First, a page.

Sentences On Art
1. Mystics are rationalists rather than conceptual artists. They leap to
logic that conclusions cannot reach.
2. Repeat judgements rationalize judgements.
3. Irrational judgements arrive at repetition.
4. Logically irrational thoughts should be followed absolutely.
5. If the artist changes his piece midway through the execution of his mind
he compromises the result and repeats the past results.
6. The artists ego is secondary to the process he initiates from the idea of
7. When words such as painting and sculpture are used, they connote a whole
tradition and imply a consequent acceptance of this tradition, thus placing
limitations on the artist who would be reluctant to make art that goes
beyond the artist.
8. The concept and the idea are different. The former implies a component
while the latter is the general direction. Ideas are a concept.
9. Ideas can be works of art; they are in a chain of development that may
eventually find some form. All ideas need not be made physical.
10. One usually understands the art of the present by applying the
convention of the past, thus misunderstanding the art of the present and the
11. Beautiful ideas cannot be rescued by banal execution.
12. It is very, very easy to bungle a good idea.
----- Original Message -----
From: "t.whid" <email@example.com
Sent: Monday, July 14, 2003 9:02 PM
Subject: Re: RHIZOME_RAW: I promise...
> On Monday, July 14, 2003, at 08:08 PM, Mark River wrote:
> > http://tinjail.com/promise.html
> i think 15, 16, 18 and 32 are very relevant.
> Sentences on Conceptual Art
> by Sol Lewitt
> 1. Conceptual artists are mystics rather than rationalists. They leap
> to conclusions that logic cannot reach.
> 2. Rational judgements repeat rational judgements.
> 3. Irrational judgements lead to new experience.
> 4. Formal art is essentially rational.
> 5. Irrational thoughts should be followed absolutely and logically.
> 6. If the artist changes his mind midway through the execution of the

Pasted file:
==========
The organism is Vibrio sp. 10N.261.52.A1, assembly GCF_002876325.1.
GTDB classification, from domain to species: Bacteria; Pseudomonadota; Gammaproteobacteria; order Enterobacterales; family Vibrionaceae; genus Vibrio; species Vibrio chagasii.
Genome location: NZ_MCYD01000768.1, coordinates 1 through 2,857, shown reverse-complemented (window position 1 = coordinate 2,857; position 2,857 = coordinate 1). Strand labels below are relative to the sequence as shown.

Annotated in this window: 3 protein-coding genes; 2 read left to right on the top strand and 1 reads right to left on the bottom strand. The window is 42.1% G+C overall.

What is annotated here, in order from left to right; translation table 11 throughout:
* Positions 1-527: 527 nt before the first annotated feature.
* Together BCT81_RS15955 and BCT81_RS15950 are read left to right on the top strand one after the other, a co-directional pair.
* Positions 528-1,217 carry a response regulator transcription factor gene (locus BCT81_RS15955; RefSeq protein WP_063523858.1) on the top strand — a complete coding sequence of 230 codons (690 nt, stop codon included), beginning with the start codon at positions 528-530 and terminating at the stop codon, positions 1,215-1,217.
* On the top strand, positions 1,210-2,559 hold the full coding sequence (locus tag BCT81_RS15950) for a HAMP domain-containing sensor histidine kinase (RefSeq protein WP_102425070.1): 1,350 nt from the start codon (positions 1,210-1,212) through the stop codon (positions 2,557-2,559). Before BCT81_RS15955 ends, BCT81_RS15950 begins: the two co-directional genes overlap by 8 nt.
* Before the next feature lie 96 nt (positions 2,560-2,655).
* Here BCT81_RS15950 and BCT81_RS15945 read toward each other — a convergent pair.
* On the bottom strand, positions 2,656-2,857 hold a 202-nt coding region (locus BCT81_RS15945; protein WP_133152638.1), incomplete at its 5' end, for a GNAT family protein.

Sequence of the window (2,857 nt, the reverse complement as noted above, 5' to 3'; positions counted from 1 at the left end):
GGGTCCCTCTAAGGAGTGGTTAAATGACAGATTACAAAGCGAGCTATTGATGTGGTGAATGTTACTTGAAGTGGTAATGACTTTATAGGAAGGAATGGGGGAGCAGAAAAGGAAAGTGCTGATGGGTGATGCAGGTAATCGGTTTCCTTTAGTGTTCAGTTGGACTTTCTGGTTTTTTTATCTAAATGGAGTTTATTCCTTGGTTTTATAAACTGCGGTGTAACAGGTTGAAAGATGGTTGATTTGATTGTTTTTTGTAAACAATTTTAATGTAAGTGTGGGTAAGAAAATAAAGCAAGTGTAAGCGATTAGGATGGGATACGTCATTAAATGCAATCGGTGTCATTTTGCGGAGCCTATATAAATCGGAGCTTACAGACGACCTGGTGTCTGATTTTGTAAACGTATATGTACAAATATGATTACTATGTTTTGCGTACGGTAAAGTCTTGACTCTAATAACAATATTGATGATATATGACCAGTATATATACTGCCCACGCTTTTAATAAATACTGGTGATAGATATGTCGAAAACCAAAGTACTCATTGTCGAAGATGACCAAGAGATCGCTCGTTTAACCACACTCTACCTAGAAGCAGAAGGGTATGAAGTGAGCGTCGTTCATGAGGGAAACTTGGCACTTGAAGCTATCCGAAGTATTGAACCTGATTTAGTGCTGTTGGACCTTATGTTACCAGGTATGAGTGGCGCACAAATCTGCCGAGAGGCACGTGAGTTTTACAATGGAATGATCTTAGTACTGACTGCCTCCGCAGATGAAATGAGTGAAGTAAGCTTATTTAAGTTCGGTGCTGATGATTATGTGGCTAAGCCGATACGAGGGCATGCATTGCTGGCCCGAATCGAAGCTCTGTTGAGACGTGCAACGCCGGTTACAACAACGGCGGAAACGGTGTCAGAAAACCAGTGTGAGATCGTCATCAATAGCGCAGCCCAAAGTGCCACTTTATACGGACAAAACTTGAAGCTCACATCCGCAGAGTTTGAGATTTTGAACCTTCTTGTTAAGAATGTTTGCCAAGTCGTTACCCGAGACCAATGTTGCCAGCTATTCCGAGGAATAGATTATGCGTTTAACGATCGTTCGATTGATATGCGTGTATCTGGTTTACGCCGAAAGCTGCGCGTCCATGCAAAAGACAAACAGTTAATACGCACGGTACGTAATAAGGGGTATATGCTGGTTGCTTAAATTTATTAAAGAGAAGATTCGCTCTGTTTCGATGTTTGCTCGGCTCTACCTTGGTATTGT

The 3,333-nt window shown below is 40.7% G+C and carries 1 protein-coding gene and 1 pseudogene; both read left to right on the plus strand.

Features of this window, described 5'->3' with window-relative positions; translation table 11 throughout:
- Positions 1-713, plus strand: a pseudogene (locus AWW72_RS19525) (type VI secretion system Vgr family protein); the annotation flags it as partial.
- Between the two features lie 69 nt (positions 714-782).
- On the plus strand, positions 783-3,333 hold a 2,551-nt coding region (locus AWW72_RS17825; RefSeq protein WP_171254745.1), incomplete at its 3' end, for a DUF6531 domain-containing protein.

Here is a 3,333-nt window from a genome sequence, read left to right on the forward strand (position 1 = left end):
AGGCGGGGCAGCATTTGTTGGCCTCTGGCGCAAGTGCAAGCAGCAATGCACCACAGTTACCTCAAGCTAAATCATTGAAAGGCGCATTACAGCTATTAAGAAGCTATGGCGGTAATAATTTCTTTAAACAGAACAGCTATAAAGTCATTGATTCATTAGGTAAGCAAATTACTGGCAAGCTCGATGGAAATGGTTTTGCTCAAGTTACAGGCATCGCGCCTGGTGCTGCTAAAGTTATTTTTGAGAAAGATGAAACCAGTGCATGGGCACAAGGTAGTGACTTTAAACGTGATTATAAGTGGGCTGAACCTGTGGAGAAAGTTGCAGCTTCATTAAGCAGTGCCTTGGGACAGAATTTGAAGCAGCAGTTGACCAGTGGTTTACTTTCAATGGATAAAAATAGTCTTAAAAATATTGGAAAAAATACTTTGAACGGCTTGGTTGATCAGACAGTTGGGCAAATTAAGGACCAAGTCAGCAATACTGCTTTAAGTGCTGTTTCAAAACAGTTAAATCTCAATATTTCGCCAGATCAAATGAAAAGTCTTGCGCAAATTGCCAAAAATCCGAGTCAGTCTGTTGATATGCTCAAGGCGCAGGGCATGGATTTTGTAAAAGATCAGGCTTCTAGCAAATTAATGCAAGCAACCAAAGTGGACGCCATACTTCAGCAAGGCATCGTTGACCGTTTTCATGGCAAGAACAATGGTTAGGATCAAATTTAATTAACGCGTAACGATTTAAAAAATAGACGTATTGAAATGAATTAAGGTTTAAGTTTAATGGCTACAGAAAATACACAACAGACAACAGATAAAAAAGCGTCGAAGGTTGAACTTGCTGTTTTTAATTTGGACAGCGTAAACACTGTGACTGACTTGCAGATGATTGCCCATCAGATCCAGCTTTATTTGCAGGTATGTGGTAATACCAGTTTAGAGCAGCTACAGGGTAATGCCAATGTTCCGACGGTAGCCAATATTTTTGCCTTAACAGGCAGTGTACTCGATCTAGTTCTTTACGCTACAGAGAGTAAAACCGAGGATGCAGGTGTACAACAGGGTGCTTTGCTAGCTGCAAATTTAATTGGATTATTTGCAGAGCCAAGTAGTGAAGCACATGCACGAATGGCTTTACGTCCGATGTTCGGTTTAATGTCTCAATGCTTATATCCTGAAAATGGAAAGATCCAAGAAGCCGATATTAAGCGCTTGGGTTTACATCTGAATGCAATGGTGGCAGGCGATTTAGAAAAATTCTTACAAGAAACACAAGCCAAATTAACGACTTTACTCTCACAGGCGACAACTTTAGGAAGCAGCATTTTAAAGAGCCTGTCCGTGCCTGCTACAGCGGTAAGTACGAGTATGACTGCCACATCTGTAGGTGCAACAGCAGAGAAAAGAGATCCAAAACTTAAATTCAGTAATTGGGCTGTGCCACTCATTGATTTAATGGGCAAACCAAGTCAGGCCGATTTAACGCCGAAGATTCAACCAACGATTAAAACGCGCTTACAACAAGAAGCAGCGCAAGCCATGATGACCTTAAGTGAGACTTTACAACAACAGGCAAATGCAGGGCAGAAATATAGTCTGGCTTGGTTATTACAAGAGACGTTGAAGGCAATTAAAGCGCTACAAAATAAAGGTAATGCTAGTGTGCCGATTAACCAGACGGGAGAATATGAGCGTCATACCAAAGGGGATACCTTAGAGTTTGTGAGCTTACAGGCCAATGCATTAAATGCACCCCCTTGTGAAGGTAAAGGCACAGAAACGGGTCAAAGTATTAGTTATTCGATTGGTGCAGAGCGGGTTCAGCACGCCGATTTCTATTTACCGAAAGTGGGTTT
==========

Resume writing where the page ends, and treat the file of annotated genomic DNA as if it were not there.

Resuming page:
> piece he compromises the result and repeats past results.
> 7. The artist's will is secondary to the process he initiates from idea
> to completion. His wilfulness may only be ego.
> 8. When words such as painting and sculpture are used, they connote a
> whole tradition and imply a consequent acceptance of this tradition,
> thus placing limitations on the artist who would be reluctant to make
> art that goes beyond the limitations.
> 9. The concept and idea are different. The former implies a general
> direction while the latter is the component. Ideas implement the
> 10. Ideas can be works of art; they are in a chain of development that
> may eventually find some form. All ideas need not be made physical.
> 11. Ideas do not necessarily proceed in logical order. They may set one
> off in unexpected directions, but an idea must necessarily be completed
> in the mind before the next one is formed.
> 12. For each work of art that becomes physical there are many
> variations that do not.
> 13. A work of art may be understood as a conductor from the artist's
> mind to the viewer's. But it may never reach the viewer, or it may
> never leave the artist's mind.
> 14. The words of one artist to another may induce an idea chain, if
> they share the same concept.
> 15. Since no form is intrinsically superior to another, the artist may
> use any form, from an expression of words (written or spoken) to
> physical reality, equally.
> 16. If words are used, and they proceed from ideas about art, then they
> are art and not literature; numbers are not mathematics.
> 17. All ideas are art if they are concerned with art and fall within
> the conventions of art.
> 18. One usually understands the art of the past by applying the
> convention of the present, thus misunderstanding the art of the past.
> 19. The conventions of art are altered by works of art.
> 20. Successful art changes our understanding of the conventions by
> altering our perceptions.
> 21. Perception of ideas leads to new ideas.
> 22. The artist cannot imagine his art, and cannot perceive it until it
> is complete.
> 23. The artist may misperceive (understand it differently from the
> artist) a work of art but still be set off in his own chain of thought
> by that misconstrual.
> 24. Perception is subjective.
> 25. The artist may not necessarily understand his own art. His
> perception is neither better nor worse than that of others.
> 26. An artist may perceive the art of others better than his own.
> 27. The concept of a work of art may involve the matter of the piece or
> the process in which it is made.
> 28. Once the idea of the piece is established in the artist's mind and
> the final form is decided, the process is carried out blindly. There
> are many side effects that the artist cannot imagine. These may be used
> as ideas for new works.
> 29. The process is mechanical and should not be tampered with. It
> should run its course.
> 30. There are many elements involved in a work of art. The most
> important are the most obvious.
> 31. If an artist uses the same form in a group of works, and changes
> the material, one would assume the artist's concept involved the
> 32. Banal ideas cannot be rescued by beautiful execution.
> 33. It is difficult to bungle a good idea.
> 34. When an artist learns his craft too well he makes slick art.
> 35. These sentences comment on art, but are not art.
> First published in 0-9 (New York), 1969, and Art-Language (England),
> May 1969
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